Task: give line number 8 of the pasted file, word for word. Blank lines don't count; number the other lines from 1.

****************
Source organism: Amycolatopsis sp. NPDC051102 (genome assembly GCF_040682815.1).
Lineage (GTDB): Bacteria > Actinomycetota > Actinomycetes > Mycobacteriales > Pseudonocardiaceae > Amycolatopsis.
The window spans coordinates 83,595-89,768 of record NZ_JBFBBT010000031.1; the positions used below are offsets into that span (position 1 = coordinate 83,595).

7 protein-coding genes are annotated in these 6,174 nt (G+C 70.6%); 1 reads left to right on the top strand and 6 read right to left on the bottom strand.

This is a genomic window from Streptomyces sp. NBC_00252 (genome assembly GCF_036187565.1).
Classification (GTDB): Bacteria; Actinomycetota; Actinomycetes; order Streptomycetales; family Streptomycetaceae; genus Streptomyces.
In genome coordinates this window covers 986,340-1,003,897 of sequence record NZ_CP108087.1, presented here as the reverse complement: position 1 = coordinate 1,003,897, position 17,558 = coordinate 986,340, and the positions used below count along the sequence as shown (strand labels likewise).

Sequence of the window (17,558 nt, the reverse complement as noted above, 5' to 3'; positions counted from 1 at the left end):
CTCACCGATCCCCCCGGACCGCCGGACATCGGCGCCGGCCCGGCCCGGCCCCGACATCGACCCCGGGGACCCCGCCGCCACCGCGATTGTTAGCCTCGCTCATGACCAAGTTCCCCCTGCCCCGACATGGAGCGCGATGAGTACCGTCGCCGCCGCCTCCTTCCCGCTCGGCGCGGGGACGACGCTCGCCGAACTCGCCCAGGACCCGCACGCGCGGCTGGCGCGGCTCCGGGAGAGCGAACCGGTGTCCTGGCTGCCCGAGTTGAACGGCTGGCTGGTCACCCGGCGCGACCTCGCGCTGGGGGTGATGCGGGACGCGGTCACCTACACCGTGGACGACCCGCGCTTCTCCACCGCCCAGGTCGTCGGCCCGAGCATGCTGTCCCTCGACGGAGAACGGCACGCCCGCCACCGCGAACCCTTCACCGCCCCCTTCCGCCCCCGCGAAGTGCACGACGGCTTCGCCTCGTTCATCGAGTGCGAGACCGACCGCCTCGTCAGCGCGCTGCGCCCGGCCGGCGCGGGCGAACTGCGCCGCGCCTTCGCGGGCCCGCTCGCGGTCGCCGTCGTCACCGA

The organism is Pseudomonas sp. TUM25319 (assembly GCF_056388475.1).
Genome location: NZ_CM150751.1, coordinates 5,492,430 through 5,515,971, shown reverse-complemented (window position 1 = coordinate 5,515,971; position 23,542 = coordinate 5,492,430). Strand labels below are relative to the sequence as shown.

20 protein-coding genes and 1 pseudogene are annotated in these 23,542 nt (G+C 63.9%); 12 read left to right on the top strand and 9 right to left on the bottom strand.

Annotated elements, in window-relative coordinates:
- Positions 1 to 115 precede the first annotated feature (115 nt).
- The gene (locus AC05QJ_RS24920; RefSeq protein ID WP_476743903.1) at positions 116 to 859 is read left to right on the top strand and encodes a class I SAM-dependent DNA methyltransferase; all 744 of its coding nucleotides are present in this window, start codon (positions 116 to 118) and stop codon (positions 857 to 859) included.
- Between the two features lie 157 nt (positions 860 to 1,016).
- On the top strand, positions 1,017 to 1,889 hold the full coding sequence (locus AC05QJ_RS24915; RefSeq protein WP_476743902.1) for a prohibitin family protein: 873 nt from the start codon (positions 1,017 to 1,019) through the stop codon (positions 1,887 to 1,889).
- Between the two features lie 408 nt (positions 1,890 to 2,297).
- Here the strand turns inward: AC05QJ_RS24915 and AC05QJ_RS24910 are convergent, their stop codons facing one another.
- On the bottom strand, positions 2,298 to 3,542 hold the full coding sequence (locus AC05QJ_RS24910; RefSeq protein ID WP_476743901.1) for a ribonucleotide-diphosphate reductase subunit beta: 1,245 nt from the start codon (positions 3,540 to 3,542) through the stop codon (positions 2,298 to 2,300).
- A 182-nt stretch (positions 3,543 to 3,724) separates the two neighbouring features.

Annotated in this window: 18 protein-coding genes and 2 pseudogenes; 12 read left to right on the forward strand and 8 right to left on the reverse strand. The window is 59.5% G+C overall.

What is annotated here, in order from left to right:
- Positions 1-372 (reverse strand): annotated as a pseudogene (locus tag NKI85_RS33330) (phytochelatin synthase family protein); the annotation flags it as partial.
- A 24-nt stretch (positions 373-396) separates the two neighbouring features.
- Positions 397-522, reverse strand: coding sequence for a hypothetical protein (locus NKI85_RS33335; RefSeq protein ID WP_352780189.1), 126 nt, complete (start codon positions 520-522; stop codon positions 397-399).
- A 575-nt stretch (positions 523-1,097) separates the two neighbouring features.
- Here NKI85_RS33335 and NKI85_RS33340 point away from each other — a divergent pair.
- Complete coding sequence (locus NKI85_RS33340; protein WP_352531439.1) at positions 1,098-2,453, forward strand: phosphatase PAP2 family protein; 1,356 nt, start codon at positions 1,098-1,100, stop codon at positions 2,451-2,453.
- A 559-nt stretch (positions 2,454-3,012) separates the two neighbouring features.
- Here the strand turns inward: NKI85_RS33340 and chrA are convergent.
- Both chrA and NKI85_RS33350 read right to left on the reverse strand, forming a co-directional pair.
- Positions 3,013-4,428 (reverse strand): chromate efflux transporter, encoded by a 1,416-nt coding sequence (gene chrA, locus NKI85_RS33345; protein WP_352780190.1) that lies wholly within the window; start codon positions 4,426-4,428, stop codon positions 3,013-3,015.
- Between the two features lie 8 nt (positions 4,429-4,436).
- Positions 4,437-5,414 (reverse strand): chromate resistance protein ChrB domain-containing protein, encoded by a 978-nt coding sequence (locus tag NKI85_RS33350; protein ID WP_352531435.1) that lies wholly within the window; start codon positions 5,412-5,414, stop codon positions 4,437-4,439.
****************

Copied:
Sequence of the window (17,558 nt, the reverse complement as noted above, 5' to 3'; positions counted from 1 at the left end):